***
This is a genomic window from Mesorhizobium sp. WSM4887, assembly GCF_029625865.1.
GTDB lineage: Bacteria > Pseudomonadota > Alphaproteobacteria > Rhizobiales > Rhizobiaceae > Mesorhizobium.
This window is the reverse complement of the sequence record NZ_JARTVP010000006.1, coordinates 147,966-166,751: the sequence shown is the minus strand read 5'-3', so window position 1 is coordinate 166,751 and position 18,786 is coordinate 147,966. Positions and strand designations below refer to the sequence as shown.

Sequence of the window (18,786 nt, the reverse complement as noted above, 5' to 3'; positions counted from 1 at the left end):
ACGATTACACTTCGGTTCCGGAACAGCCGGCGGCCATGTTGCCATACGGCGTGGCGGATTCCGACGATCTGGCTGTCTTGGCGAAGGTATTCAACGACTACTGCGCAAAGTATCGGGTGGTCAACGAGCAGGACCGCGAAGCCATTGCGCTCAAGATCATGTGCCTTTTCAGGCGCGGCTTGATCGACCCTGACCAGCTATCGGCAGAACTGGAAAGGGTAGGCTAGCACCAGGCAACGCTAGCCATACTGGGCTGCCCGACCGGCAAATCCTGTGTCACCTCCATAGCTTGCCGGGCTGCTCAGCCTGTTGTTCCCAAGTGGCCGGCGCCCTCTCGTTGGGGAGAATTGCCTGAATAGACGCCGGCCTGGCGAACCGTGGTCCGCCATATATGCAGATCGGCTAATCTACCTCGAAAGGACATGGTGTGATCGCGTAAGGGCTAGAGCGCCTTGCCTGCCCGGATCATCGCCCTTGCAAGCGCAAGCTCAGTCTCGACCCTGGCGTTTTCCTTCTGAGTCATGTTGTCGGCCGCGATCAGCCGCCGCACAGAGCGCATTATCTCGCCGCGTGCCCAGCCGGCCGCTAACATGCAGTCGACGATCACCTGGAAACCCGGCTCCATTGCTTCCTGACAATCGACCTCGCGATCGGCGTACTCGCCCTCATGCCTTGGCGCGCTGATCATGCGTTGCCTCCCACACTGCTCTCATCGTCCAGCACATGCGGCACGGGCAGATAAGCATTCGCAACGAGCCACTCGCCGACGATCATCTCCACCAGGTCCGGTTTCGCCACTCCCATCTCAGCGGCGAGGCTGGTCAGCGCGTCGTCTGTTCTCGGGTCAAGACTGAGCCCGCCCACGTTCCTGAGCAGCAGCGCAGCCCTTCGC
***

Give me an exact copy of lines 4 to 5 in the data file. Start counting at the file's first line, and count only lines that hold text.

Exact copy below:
Sequence of the window (18,786 nt, the reverse complement as noted above, 5' to 3'; positions counted from 1 at the left end):
ACGATTACACTTCGGTTCCGGAACAGCCGGCGGCCATGTTGCCATACGGCGTGGCGGATTCCGACGATCTGGCTGTCTTGGCGAAGGTATTCAACGACTACTGCGCAAAGTATCGGGTGGTCAACGAGCAGGACCGCGAAGCCATTGCGCTCAAGATCATGTGCCTTTTCAGGCGCGGCTTGATCGACCCTGACCAGCTATCGGCAGAACTGGAAAGGGTAGGCTAGCACCAGGCAACGCTAGCCATACTGGGCTGCCCGACCGGCAAATCCTGTGTCACCTCCATAGCTTGCCGGGCTGCTCAGCCTGTTGTTCCCAAGTGGCCGGCGCCCTCTCGTTGGGGAGAATTGCCTGAATAGACGCCGGCCTGGCGAACCGTGGTCCGCCATATATGCAGATCGGCTAATCTACCTCGAAAGGACATGGTGTGATCGCGTAAGGGCTAGAGCGCCTTGCCTGCCCGGATCATCGCCCTTGCAAGCGCAAGCTCAGTCTCGACCCTGGCGTTTTCCTTCTGAGTCATGTTGTCGGCCGCGATCAGCCGCCGCACAGAGCGCATTATCTCGCCGCGTGCCCAGCCGGCCGCTAACATGCAGTCGACGATCACCTGGAAACCCGGCTCCATTGCTTCCTGACAATCGACCTCGCGATCGGCGTACTCGCCCTCATGCCTTGGCGCGCTGATCATGCGTTGCCTCCCACACTGCTCTCATCGTCCAGCACATGCGGCACGGGCAGATAAGCATTCGCAACGAGCCACTCGCCGACGATCATCTCCACCAGGTCCGGTTTCGCCACTCCCATCTCAGCGGCGAGGCTGGTCAGCGCGTCGTCTGTTCTCGGGTCAAGACTGAGCCCGCCCACGTTCCTGAGCAGCAGCGCAGCCCTTCGC